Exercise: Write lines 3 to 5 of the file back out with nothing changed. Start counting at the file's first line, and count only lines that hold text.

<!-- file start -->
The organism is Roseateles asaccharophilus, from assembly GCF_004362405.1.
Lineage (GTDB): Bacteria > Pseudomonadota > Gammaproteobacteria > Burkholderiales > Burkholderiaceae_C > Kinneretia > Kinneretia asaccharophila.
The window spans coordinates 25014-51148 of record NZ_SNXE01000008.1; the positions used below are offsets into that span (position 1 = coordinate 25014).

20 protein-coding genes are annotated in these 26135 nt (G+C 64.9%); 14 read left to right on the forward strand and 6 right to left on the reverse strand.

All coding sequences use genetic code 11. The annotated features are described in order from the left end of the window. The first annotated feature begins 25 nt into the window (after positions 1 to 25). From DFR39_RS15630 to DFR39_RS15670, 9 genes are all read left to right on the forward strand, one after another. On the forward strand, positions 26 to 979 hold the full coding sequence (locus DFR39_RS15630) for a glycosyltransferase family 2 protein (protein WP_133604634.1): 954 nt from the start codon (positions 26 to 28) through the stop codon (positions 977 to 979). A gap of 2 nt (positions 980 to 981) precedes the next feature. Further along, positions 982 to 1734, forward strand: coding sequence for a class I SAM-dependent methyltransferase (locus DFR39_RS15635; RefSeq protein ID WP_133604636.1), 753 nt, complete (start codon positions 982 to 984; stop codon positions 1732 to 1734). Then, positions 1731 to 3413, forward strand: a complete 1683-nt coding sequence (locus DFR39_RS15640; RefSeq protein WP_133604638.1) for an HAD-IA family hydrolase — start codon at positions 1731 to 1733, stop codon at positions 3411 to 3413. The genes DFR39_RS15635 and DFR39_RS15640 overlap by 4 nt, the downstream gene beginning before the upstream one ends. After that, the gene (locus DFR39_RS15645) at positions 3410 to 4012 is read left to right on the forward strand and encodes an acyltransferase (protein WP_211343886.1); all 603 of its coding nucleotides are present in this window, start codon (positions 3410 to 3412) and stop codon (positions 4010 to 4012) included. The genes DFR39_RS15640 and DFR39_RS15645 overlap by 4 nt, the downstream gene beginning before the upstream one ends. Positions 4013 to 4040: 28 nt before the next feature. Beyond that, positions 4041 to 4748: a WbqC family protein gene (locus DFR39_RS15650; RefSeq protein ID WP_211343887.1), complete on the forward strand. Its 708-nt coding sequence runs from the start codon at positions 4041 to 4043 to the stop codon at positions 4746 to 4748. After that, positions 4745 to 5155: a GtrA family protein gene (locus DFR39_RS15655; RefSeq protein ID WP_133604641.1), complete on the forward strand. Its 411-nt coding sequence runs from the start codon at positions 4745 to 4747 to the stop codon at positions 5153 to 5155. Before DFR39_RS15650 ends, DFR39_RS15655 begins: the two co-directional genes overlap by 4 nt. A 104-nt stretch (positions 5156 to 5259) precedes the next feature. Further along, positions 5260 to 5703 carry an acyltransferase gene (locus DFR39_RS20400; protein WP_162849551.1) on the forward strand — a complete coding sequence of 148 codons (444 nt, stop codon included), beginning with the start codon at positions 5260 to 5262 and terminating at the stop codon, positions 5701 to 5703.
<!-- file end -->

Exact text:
The window spans coordinates 25014-51148 of record NZ_SNXE01000008.1; the positions used below are offsets into that span (position 1 = coordinate 25014).

20 protein-coding genes are annotated in these 26135 nt (G+C 64.9%); 14 read left to right on the forward strand and 6 right to left on the reverse strand.

All coding sequences use genetic code 11. The annotated features are described in order from the left end of the window. The first annotated feature begins 25 nt into the window (after positions 1 to 25). From DFR39_RS15630 to DFR39_RS15670, 9 genes are all read left to right on the forward strand, one after another. On the forward strand, positions 26 to 979 hold the full coding sequence (locus DFR39_RS15630) for a glycosyltransferase family 2 protein (protein WP_133604634.1): 954 nt from the start codon (positions 26 to 28) through the stop codon (positions 977 to 979). A gap of 2 nt (positions 980 to 981) precedes the next feature. Further along, positions 982 to 1734, forward strand: coding sequence for a class I SAM-dependent methyltransferase (locus DFR39_RS15635; RefSeq protein ID WP_133604636.1), 753 nt, complete (start codon positions 982 to 984; stop codon positions 1732 to 1734). Then, positions 1731 to 3413, forward strand: a complete 1683-nt coding sequence (locus DFR39_RS15640; RefSeq protein WP_133604638.1) for an HAD-IA family hydrolase — start codon at positions 1731 to 1733, stop codon at positions 3411 to 3413. The genes DFR39_RS15635 and DFR39_RS15640 overlap by 4 nt, the downstream gene beginning before the upstream one ends. After that, the gene (locus DFR39_RS15645) at positions 3410 to 4012 is read left to right on the forward strand and encodes an acyltransferase (protein WP_211343886.1); all 603 of its coding nucleotides are present in this window, start codon (positions 3410 to 3412) and stop codon (positions 4010 to 4012) included. The genes DFR39_RS15640 and DFR39_RS15645 overlap by 4 nt, the downstream gene beginning before the upstream one ends. Positions 4013 to 4040: 28 nt before the next feature. Beyond that, positions 4041 to 4748: a WbqC family protein gene (locus DFR39_RS15650; RefSeq protein ID WP_211343887.1), complete on the forward strand. Its 708-nt coding sequence runs from the start codon at positions 4041 to 4043 to the stop codon at positions 4746 to 4748. After that, positions 4745 to 5155: a GtrA family protein gene (locus DFR39_RS15655; RefSeq protein ID WP_133604641.1), complete on the forward strand. Its 411-nt coding sequence runs from the start codon at positions 4745 to 4747 to the stop codon at positions 5153 to 5155. Before DFR39_RS15650 ends, DFR39_RS15655 begins: the two co-directional genes overlap by 4 nt. A 104-nt stretch (positions 5156 to 5259) precedes the next feature. Further along, positions 5260 to 5703 carry an acyltransferase gene (locus DFR39_RS20400; protein WP_162849551.1) on the forward strand — a complete coding sequence of 148 codons (444 nt, stop codon included), beginning with the start codon at positions 5260 to 5262 and terminating at the stop codon, positions 5701 to 5703.